By Sophie Sparrow from University of New Hampshire School of Law
The authors of Test-enhanced Learning (Mary A. Pyc, Pooja K. Agarwal & Henry l. Roediger, III) give testing a good name. Summarizing the results of empirical research studies, they show that “[p]ractice tests have been shown to improve long-term retention across the lifespan . . . and have been documented using a wide range of materials and experimental designs . . .” (citations omitted). While many of have seen the value of giving students multiple opportunities to practice and get feedback on their learning, this chapter goes further, noting the scientific results of different testing approaches across a range of disciplines. Consider some of their points.
- Rereading is less effective long-term than taking practice tests. Example: to prepare for a test, some students read a passage four times. A second group read the same passage once, and then practiced three free recall tests. Students were tested five minutes or one week later. “[O]n an immediate test, cramming works. . . . [W]hen the delayed final test was given one week later, the opposite pattern of results were obtained: Recall was best when students had been tested three times during practice and worst when they had read the passage four times.” (citations omitted).
- Testing with immediate feedback is more effective than taking practice tests alone. When students receive correct answers immediately after taking a practice test, they perform at a higher level than when they receive no feedback. Students tend to perform better on test items they initially got wrong, but “for more complex materials, feedback can also help students even when they get the answer correct (and especially when they provide a correct answer with low confidence).” (citations omitted).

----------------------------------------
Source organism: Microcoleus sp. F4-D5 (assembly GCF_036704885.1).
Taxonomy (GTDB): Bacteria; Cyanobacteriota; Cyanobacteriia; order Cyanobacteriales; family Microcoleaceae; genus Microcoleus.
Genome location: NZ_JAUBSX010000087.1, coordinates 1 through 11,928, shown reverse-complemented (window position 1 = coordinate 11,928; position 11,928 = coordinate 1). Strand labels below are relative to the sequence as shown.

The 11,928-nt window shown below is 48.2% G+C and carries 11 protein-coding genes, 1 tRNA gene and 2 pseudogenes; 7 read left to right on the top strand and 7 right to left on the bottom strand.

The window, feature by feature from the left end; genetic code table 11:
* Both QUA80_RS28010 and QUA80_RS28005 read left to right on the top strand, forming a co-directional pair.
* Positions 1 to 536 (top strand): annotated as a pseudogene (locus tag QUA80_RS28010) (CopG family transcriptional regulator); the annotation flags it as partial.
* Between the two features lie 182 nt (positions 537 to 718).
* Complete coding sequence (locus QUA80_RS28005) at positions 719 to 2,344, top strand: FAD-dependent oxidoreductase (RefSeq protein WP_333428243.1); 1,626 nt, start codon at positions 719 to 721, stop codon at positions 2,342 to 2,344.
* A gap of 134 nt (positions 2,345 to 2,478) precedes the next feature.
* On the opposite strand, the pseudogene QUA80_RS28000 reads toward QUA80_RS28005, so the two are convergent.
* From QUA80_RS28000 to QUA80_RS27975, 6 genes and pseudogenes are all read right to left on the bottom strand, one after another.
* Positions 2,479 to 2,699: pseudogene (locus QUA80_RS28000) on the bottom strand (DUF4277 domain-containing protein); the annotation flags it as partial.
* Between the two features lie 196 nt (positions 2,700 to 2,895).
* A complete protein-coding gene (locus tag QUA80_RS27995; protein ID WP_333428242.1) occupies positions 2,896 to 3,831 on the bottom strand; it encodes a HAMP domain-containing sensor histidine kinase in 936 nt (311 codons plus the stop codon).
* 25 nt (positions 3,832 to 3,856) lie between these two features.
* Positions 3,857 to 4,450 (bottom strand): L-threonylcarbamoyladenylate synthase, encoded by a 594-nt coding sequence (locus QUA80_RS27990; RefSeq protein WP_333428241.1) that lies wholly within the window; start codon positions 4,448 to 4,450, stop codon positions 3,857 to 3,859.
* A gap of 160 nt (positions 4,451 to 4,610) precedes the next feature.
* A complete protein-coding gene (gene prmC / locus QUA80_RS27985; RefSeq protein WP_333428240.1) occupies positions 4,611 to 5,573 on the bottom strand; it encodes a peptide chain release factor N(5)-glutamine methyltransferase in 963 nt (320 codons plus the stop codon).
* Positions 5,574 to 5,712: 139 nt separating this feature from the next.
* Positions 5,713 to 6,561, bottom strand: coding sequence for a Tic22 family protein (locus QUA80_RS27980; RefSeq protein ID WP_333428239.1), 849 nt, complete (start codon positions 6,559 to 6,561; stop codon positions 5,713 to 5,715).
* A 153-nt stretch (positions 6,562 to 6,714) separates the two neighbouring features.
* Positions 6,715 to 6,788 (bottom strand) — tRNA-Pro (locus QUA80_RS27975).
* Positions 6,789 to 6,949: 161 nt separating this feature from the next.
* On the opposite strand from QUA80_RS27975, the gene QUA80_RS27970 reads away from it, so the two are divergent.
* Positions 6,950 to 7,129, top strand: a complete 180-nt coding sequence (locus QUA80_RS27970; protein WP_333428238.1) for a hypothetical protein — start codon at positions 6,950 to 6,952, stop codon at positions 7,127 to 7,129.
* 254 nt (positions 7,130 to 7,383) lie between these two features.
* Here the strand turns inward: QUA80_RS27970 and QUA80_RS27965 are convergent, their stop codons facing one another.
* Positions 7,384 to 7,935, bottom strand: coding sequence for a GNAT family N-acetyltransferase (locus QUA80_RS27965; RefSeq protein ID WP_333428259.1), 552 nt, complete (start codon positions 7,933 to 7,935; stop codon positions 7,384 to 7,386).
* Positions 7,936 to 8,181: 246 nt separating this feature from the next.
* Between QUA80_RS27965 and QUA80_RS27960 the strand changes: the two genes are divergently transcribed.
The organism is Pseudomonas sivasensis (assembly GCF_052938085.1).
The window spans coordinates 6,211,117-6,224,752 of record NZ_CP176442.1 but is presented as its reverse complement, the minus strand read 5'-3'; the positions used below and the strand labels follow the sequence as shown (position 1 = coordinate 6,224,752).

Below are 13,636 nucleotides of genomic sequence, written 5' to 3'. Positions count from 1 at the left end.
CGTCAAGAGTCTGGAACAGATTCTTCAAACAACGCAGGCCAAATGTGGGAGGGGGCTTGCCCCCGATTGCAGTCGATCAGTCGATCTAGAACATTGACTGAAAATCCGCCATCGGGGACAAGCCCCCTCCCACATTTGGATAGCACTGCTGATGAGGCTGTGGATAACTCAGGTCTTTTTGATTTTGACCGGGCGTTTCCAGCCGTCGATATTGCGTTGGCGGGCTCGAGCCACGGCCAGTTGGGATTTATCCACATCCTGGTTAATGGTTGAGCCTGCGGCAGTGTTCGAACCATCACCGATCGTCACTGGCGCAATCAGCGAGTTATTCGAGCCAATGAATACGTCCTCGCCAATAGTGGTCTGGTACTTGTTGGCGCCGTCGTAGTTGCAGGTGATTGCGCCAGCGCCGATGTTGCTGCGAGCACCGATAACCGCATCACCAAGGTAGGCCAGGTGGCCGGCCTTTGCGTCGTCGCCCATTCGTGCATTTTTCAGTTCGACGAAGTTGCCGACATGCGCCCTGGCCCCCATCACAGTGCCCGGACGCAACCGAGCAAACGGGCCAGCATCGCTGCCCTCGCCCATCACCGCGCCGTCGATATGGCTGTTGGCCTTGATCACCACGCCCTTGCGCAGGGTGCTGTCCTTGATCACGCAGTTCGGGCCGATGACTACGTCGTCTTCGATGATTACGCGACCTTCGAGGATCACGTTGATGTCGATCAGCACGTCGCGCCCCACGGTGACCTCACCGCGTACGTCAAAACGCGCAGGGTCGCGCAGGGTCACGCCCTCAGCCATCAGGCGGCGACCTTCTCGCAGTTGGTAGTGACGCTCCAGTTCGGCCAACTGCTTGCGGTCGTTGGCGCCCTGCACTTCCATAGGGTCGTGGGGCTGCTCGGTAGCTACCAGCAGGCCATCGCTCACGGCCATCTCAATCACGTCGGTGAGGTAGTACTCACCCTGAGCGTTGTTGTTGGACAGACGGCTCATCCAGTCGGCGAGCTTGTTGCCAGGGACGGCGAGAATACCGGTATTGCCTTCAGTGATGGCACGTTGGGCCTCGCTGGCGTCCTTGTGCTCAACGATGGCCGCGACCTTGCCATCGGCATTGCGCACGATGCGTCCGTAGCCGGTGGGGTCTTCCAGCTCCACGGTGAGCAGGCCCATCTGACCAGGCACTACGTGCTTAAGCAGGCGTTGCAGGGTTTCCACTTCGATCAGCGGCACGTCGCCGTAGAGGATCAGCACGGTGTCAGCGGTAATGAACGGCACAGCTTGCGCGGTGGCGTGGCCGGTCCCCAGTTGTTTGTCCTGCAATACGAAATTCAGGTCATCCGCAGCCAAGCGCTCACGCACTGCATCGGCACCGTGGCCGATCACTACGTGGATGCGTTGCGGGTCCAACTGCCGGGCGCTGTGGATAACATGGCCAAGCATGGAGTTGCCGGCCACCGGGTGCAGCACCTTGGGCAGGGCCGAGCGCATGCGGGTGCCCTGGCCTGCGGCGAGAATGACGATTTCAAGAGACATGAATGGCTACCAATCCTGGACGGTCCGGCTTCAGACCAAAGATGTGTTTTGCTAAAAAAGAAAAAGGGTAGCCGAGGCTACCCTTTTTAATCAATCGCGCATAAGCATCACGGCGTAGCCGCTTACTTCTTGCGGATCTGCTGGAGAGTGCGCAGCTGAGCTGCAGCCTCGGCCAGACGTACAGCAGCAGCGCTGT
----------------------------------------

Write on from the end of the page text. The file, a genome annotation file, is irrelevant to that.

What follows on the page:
- Practice tests help students learn, regardless of format. The act of taking a practice test-short answer, essay, or multiple-choice-helps students improve their exam performance, even when the final exam format is different. Using clickers (electronic response systems) and having students respond to questions verbally all help student exam performance.
Test-enhanced Learning suggests a number of ways to incorporate low-stakes practice testing in the classroom. Among other techniques, the authors recommend asking all students take a minute to write down a response to a question, using clickers, and giving frequent short quizzes. Moreover, the research suggests that intentionally employing cumulative practice tests will help our students’ long-term learning. When students have to repeatedly review and practice material, not just the material most recently taught and which is easiest to recall and apply, their learning is more likely to last beyond the final exam.
Test-enhanced Learning is a chapter in Applying Science of Learning in Education: Infusing Psychological Science into the Curriculum (Victor A. Benassi, Catherine E. Overson & Christopher M. Hakal, eds. 2014; begins page 78).